• 4 – digital penetration of C’s vagina by spitting on his finger and putting it under her dungarees for a minute and a half – 15 months concurrent
  • 5 – digital penetration of C’s vagina whilst C was staying with Mr Harris daughter (whilst she had left the room) – 15 months concurrent
  • 6 – oral penetration of C’s vagina on the same occasion as Count 5 – 12 months concurrent
  • 7 – digital penetration of C’s vagina whilst C was staying with Mr Harris daughter whilst she was asleep in the same room – 15 months consecutive
  • 8- oral penetration of C’s vagina on the same occasion as Count 7 – 12 months concurrent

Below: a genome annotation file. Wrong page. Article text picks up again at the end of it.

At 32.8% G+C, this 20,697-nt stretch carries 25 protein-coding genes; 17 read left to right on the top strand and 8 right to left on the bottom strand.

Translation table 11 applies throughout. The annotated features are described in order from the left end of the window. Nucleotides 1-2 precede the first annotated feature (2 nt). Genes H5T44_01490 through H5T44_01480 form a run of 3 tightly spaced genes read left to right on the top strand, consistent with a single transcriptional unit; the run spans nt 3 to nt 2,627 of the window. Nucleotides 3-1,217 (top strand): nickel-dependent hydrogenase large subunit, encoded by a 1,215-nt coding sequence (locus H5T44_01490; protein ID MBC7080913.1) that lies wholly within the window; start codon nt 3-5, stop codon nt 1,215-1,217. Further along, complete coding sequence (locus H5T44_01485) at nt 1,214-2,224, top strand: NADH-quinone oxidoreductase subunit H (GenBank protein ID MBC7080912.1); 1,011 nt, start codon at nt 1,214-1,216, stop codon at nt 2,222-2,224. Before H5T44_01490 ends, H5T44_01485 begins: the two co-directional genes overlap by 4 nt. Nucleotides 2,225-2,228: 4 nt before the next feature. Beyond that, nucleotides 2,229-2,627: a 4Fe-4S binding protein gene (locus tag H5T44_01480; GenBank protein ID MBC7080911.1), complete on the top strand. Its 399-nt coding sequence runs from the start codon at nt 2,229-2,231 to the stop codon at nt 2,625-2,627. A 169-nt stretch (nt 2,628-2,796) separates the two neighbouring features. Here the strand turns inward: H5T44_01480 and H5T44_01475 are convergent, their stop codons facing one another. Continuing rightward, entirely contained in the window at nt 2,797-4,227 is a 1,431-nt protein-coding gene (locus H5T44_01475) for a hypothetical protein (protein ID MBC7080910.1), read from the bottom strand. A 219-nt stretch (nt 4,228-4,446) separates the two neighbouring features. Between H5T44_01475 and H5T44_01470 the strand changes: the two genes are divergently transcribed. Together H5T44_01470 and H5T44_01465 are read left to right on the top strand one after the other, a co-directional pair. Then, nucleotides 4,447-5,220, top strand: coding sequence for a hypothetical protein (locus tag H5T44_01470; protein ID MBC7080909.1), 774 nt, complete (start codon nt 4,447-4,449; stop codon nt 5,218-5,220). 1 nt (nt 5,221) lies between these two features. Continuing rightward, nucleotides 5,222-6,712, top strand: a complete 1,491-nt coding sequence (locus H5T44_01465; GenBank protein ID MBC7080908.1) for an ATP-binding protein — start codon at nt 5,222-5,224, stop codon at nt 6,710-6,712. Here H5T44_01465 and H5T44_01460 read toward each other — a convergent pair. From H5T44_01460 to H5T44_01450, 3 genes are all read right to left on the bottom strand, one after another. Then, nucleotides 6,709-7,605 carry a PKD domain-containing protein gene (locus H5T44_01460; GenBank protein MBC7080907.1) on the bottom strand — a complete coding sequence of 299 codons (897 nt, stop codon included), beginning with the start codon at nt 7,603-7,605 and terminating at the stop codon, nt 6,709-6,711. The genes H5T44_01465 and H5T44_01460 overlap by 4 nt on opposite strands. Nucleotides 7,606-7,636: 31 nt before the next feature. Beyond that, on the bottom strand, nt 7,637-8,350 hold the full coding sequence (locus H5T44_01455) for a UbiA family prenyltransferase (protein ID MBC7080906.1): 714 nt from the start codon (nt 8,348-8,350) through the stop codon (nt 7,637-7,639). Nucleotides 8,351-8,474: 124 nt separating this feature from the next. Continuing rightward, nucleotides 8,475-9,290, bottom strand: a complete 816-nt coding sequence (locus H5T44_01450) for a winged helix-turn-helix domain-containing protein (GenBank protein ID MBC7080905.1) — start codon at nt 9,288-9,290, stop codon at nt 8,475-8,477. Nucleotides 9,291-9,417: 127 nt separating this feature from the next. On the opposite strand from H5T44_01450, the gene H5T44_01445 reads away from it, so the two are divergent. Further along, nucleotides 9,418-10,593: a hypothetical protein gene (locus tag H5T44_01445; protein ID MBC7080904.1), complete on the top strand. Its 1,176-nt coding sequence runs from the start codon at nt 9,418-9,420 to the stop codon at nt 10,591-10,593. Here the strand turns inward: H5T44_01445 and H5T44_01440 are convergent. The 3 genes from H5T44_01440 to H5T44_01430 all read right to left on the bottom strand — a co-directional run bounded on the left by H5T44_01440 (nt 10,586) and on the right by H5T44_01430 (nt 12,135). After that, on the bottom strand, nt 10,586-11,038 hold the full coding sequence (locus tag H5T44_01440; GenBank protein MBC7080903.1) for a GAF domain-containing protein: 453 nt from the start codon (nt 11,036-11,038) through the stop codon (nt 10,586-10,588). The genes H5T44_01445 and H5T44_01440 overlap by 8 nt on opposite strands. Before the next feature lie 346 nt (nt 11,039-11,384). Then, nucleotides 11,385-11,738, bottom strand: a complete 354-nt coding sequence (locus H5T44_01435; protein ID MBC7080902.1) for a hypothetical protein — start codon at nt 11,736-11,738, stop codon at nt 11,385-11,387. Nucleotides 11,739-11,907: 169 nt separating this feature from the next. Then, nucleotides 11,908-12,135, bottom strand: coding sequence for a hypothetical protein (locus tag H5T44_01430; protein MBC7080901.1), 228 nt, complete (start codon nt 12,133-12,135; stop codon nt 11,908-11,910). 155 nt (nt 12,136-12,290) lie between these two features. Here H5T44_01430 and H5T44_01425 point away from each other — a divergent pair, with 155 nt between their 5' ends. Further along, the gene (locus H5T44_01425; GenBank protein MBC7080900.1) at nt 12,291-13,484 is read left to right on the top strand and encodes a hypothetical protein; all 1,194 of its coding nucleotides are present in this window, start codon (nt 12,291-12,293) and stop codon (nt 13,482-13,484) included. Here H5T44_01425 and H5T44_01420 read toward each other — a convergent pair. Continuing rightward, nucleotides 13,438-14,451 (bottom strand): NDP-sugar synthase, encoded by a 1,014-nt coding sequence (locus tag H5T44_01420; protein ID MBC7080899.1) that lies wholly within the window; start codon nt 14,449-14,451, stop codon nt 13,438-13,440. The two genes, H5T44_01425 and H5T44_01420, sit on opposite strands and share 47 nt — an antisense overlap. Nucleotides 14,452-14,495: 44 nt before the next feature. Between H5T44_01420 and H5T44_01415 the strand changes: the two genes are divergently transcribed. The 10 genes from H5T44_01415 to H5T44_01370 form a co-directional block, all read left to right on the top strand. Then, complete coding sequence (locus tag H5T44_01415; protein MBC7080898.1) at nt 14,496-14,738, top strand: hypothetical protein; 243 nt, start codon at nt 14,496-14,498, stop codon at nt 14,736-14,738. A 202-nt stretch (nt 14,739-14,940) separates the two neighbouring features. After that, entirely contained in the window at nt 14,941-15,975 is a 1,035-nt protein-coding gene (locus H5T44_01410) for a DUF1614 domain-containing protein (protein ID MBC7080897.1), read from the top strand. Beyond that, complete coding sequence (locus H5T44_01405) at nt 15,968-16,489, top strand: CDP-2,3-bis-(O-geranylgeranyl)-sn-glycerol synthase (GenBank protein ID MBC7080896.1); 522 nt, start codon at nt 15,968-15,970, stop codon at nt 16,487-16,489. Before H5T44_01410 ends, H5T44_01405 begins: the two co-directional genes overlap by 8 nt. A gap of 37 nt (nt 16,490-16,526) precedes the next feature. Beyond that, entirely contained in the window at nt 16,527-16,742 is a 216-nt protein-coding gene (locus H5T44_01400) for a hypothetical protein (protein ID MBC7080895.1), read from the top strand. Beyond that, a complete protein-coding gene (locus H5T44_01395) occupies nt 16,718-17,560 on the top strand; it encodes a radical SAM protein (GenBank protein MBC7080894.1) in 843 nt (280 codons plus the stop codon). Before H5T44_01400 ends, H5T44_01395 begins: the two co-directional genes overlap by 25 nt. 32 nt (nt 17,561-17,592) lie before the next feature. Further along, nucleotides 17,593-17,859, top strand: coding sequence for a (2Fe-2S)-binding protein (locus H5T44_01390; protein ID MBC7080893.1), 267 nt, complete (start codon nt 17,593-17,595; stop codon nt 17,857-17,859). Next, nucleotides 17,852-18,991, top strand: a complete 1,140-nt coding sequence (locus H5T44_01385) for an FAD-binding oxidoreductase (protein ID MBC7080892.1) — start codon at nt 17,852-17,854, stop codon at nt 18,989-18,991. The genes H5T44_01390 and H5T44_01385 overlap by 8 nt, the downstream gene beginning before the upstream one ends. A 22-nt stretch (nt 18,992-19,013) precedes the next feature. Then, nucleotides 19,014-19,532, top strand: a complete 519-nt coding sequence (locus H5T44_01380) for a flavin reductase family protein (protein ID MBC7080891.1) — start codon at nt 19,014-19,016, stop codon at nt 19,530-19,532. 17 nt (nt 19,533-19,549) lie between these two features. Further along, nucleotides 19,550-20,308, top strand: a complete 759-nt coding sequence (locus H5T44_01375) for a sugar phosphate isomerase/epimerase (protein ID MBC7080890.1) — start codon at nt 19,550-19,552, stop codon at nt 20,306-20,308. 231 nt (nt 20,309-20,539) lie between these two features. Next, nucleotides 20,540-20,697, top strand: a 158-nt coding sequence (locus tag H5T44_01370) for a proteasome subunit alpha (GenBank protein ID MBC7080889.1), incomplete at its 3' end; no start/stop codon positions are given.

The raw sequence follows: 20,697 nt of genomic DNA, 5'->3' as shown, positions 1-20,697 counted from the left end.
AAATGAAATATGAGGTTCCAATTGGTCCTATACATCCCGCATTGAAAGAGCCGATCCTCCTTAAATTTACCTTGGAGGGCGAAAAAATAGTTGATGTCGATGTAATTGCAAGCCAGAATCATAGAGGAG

• 9 – digital penetration of C’s vagina whilst she was in Mr Harris swimming pool – 12 months consecutive

The news reports indicate that C was aged between 13 and 15 at the time of the offences. Some of this (seemingly the earlier parts) was behaviour that was alleged to have occurred outside of England and Wales, and so cannot be tried in this country. We don’t know if the jury accepted that evidence or not, and so Mr Harris should not be sentenced on the basis that the abuse started when C was 13.

The total sentence for offences relating to C is 42 months

  • Count 10: Indecent assault on 31/5/86 on girl D, aged 14
  • Count 11: Indecent assault on D on same day
  • Count 12: Indecent assault on D on same day

Details:

  • 10 – putting his hand on her thigh over tights and knickers whilst she was sitting on his lap in public – 9 months concurrent
  • 11 – putting D in a ‘forceful bear hug‘ and putting his hand down her top into her bra and playing with her breasts for 30 seconds – 9 months concurrent
  • 12 digital penetration – 12 months consecutive 

Sentence : Unclear